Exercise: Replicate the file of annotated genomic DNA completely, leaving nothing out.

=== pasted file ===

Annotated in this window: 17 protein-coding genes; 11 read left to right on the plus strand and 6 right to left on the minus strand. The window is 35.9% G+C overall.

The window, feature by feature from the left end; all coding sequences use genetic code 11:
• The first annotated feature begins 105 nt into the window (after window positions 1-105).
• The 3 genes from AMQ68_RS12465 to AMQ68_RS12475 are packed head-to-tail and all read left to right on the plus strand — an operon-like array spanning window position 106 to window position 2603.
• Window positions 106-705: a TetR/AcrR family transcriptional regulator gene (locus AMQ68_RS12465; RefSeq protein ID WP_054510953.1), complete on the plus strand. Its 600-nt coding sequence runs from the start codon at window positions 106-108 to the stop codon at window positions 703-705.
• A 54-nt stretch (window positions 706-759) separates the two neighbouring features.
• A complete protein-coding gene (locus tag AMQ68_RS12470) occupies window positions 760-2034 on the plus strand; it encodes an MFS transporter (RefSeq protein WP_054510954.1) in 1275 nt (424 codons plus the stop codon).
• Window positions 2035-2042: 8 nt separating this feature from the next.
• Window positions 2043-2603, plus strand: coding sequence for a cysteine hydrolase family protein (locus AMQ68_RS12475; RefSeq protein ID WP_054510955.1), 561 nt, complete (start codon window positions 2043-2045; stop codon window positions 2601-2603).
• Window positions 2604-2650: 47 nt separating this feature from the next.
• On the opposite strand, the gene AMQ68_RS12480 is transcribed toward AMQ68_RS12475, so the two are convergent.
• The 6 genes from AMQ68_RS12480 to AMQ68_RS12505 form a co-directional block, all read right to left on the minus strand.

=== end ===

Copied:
Annotated in this window: 17 protein-coding genes; 11 read left to right on the plus strand and 6 right to left on the minus strand. The window is 35.9% G+C overall.

The window, feature by feature from the left end; all coding sequences use genetic code 11:
• The first annotated feature begins 105 nt into the window (after window positions 1-105).
• The 3 genes from AMQ68_RS12465 to AMQ68_RS12475 are packed head-to-tail and all read left to right on the plus strand — an operon-like array spanning window position 106 to window position 2603.
• Window positions 106-705: a TetR/AcrR family transcriptional regulator gene (locus AMQ68_RS12465; RefSeq protein ID WP_054510953.1), complete on the plus strand. Its 600-nt coding sequence runs from the start codon at window positions 106-108 to the stop codon at window positions 703-705.
• A 54-nt stretch (window positions 706-759) separates the two neighbouring features.
• A complete protein-coding gene (locus tag AMQ68_RS12470) occupies window positions 760-2034 on the plus strand; it encodes an MFS transporter (RefSeq protein WP_054510954.1) in 1275 nt (424 codons plus the stop codon).
• Window positions 2035-2042: 8 nt separating this feature from the next.
• Window positions 2043-2603, plus strand: coding sequence for a cysteine hydrolase family protein (locus AMQ68_RS12475; RefSeq protein ID WP_054510955.1), 561 nt, complete (start codon window positions 2043-2045; stop codon window positions 2601-2603).
• Window positions 2604-2650: 47 nt separating this feature from the next.
• On the opposite strand, the gene AMQ68_RS12480 is transcribed toward AMQ68_RS12475, so the two are convergent.
• The 6 genes from AMQ68_RS12480 to AMQ68_RS12505 form a co-directional block, all read right to left on the minus strand.